By Rosalie MacEachern
For The News
Much is conveyed in the title “Son of a Certain Woman” (Knopf Canada, $32 hardcover) but it still only a hint of what Newfoundland novelist Wayne Johnston has in store for readers in his newest book.
Johnston, born and raised in St. John’s, garnered early acclaim for his first best-selling novel, “The Divine Ryans” in 1990. He has followed up with such best-sellers as “The Custodian of Paradise,” “The Navigator of New York” and “Colony of Unrequited Dreams.” The latter, a novel centred on controversial Newfoundland politician Joey Smallwood, appeared a few years after Smallwood’s death and generated its own controversy with many questioning whether it was fair, or even right, to write a novel about an historical figure, particularly one of such recent vintage. For many the real fly in the ointment was the prominence of Sheila Fielding, a character who probably did not exist in Smallwood’s life. (Johnston, in what appears to be an attempt to have it both ways, points out there were historical rumours of such a woman, but he was unaware of them when he wrote his book.)
Suffice to say Johnston is undeterred by controversy and it is just as well given his latest offering because he has generated more. Protagonist Percy James is challenged from birth by a huge, vividly coloured birthmark and oversized extremities, physical characteristics which some attribute to the circumstances of his birth. His father abandoned his mother, Penelope, before Percy was born and she is reportedly lusted after by every male in St. John’s, including her sex-crazed son. By the time he is a teenager, Percy is established as an outcast but, paradoxically, an outcast with privileges which tend to add directly and indirectly to his burden.
Beautiful Penelope, like her unattractive son, is isolated, smart and profane. A loving, protective and unusually candid mother to Percy, she has two complex relationships which include sex, one with her absconded husband’s sister and the other with an aging teacher who boards with the family and owes his livelihood to the pleasure of the church. She is also employed by the church, to do clerical work from her home where she also drinks, smokes, plays cards and dances with her lovers. Most germane to the story is the fact that it is the 1950s and Percy and Penelope live in the Mount which is the Catholic heart of the city, in the long shadow of school and cathedral.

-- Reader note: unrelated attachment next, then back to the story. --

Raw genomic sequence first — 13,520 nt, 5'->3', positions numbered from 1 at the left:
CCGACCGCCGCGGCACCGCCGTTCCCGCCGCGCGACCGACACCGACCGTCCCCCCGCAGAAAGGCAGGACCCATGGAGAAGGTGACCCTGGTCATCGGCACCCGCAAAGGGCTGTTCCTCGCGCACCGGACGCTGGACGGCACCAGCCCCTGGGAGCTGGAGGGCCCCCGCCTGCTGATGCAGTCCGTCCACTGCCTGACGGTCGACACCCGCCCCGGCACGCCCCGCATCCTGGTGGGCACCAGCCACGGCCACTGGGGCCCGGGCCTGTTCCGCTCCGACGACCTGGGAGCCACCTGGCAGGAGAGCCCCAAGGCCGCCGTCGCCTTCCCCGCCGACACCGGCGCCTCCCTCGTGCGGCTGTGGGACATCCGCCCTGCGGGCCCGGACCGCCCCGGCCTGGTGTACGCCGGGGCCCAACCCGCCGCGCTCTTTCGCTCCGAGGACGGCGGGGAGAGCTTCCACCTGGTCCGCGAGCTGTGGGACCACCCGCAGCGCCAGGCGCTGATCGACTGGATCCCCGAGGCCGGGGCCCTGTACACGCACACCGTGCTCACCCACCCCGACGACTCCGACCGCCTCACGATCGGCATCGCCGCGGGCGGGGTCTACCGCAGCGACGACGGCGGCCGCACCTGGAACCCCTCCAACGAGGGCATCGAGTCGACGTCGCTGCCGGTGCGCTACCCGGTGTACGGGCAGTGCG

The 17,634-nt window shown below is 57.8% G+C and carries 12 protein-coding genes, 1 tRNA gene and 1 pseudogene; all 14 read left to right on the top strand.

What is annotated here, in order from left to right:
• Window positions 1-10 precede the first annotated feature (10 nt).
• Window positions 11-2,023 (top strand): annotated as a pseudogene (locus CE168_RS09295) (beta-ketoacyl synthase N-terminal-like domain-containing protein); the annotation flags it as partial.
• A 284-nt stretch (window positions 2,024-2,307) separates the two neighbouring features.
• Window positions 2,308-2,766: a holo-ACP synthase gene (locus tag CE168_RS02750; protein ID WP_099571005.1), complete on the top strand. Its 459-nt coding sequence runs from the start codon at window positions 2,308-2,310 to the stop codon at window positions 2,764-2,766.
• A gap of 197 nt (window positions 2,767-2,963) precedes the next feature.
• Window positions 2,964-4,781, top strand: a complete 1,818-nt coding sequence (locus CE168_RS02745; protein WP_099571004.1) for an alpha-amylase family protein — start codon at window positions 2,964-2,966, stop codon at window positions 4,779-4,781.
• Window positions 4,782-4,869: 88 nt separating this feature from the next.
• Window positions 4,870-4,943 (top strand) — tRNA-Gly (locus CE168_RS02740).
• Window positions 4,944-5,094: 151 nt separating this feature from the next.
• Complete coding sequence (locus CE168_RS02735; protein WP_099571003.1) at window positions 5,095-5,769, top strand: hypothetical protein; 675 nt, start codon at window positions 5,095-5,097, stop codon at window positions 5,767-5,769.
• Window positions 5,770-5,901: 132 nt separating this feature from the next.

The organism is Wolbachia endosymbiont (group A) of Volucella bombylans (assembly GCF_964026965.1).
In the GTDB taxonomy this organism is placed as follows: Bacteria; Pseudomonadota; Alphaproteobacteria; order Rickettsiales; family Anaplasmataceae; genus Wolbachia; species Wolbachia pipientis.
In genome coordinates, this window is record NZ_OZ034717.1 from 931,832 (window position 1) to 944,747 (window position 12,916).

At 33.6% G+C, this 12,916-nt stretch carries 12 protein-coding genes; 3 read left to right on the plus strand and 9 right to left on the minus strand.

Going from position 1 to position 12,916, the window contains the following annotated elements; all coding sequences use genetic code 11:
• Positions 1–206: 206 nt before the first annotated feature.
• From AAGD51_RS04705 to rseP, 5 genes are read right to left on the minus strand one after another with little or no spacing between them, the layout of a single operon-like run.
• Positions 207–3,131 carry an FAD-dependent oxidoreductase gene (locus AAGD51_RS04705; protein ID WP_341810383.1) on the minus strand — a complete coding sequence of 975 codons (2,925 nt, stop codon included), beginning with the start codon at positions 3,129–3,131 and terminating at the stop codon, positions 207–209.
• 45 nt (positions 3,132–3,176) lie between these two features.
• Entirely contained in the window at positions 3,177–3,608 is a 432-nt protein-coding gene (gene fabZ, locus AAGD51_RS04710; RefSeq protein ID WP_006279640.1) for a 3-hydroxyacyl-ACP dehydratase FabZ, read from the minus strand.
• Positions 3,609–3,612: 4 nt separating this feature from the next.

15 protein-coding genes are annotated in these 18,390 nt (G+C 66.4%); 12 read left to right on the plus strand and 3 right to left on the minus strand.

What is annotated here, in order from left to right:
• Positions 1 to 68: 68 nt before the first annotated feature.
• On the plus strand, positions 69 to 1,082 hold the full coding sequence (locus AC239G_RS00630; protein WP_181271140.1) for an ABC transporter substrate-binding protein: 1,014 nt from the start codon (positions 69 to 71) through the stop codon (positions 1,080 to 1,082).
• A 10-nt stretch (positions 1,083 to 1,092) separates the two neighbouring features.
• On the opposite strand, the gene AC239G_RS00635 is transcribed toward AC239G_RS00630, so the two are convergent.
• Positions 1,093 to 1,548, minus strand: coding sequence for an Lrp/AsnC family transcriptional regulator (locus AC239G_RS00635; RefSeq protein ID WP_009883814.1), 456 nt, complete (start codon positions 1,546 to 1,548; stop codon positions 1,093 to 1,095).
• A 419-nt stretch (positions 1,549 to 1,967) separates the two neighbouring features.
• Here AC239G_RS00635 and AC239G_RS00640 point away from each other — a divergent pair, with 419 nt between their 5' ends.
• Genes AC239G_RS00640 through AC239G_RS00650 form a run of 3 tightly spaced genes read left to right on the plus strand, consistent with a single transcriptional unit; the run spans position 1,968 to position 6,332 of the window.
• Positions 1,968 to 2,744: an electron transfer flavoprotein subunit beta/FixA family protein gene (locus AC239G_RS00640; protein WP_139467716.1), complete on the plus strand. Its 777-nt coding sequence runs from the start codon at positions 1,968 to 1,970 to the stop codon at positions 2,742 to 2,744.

With one poignant detail after another, Johnston creates a memorable neighbourhood where people spy, not just over fences, but from high windows with binoculars and it is hard to tell the devout from the depraved. His characters are complex, in the way all good characters must be but it is, nonetheless, an extravagant tale, equally empathetic and creepy, as well as being riotously funny in places.
Dramatic by nature and accustomed to being shunned, Percy responds to any attention directed his way. Provided with a captive audience, he conducts his own interpretation of the traditional Newfoundland blessing of the fleet. His obsession with sex gets a bit tiring but possibly all obsessions do. That his mother is the object of all his desire is profoundly twisted but strangely pragmatic as Percy perceives her sympathy for him to have no bounds.
It is questionable how successful Johnston’s post-publication efforts to downplay the element of incest have been. He has accused the media of focusing on that taboo at the expense of the rest of the book. It is hard to imagine he thought the focus might be anywhere else, though “Son of a Certain Woman” is about the heavy hand of the church brought to bear against a non-conformist mother and her son. It is also rife with religious satire and is, to repeat, an extravagant tale, never more so than in the final chapter which knows no excess.